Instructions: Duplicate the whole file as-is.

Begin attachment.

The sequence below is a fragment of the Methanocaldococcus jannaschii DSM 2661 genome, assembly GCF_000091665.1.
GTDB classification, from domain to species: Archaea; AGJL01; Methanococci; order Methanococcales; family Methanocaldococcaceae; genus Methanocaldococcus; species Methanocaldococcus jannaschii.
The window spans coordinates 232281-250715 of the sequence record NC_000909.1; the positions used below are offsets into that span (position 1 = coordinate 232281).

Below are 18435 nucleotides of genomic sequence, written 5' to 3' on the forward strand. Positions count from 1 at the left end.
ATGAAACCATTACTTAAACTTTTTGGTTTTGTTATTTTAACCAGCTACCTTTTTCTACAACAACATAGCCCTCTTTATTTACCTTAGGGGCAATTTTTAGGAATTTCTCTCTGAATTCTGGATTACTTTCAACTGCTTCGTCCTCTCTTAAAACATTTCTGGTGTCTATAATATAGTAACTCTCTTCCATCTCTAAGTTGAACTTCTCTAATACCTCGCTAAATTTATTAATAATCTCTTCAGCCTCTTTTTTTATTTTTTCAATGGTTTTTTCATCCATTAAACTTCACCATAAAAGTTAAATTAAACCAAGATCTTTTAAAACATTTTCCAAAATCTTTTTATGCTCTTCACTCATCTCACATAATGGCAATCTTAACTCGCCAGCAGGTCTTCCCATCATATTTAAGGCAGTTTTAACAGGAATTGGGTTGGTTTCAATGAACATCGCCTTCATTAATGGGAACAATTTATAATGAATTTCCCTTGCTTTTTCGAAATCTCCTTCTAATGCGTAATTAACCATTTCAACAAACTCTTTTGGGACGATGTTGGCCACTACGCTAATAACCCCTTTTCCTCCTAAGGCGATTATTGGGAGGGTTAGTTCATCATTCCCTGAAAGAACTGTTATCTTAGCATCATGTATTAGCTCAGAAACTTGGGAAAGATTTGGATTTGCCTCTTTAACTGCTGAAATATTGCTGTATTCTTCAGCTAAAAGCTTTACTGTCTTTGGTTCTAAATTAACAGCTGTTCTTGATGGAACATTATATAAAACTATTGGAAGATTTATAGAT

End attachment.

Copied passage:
The sequence below is a fragment of the Methanocaldococcus jannaschii DSM 2661 genome, assembly GCF_000091665.1.
GTDB classification, from domain to species: Archaea; AGJL01; Methanococci; order Methanococcales; family Methanocaldococcaceae; genus Methanocaldococcus; species Methanocaldococcus jannaschii.
The window spans coordinates 232281-250715 of the sequence record NC_000909.1; the positions used below are offsets into that span (position 1 = coordinate 232281).

Below are 18435 nucleotides of genomic sequence, written 5' to 3' on the forward strand. Positions count from 1 at the left end.
ATGAAACCATTACTTAAACTTTTTGGTTTTGTTATTTTAACCAGCTACCTTTTTCTACAACAACATAGCCCTCTTTATTTACCTTAGGGGCAATTTTTAGGAATTTCTCTCTGAATTCTGGATTACTTTCAACTGCTTCGTCCTCTCTTAAAACATTTCTGGTGTCTATAATATAGTAACTCTCTTCCATCTCTAAGTTGAACTTCTCTAATACCTCGCTAAATTTATTAATAATCTCTTCAGCCTCTTTTTTTATTTTTTCAATGGTTTTTTCATCCATTAAACTTCACCATAAAAGTTAAATTAAACCAAGATCTTTTAAAACATTTTCCAAAATCTTTTTATGCTCTTCACTCATCTCACATAATGGCAATCTTAACTCGCCAGCAGGTCTTCCCATCATATTTAAGGCAGTTTTAACAGGAATTGGGTTGGTTTCAATGAACATCGCCTTCATTAATGGGAACAATTTATAATGAATTTCCCTTGCTTTTTCGAAATCTCCTTCTAATGCGTAATTAACCATTTCAACAAACTCTTTTGGGACGATGTTGGCCACTACGCTAATAACCCCTTTTCCTCCTAAGGCGATTATTGGGAGGGTTAGTTCATCATTCCCTGAAAGAACTGTTATCTTAGCATCATGTATTAGCTCAGAAACTTGGGAAAGATTTGGATTTGCCTCTTTAACTGCTGAAATATTGCTGTATTCTTCAGCTAAAAGCTTTACTGTCTTTGGTTCTAAATTAACAGCTGTTCTTGATGGAACATTATATAAAACTATTGGAAGATTTATAGAT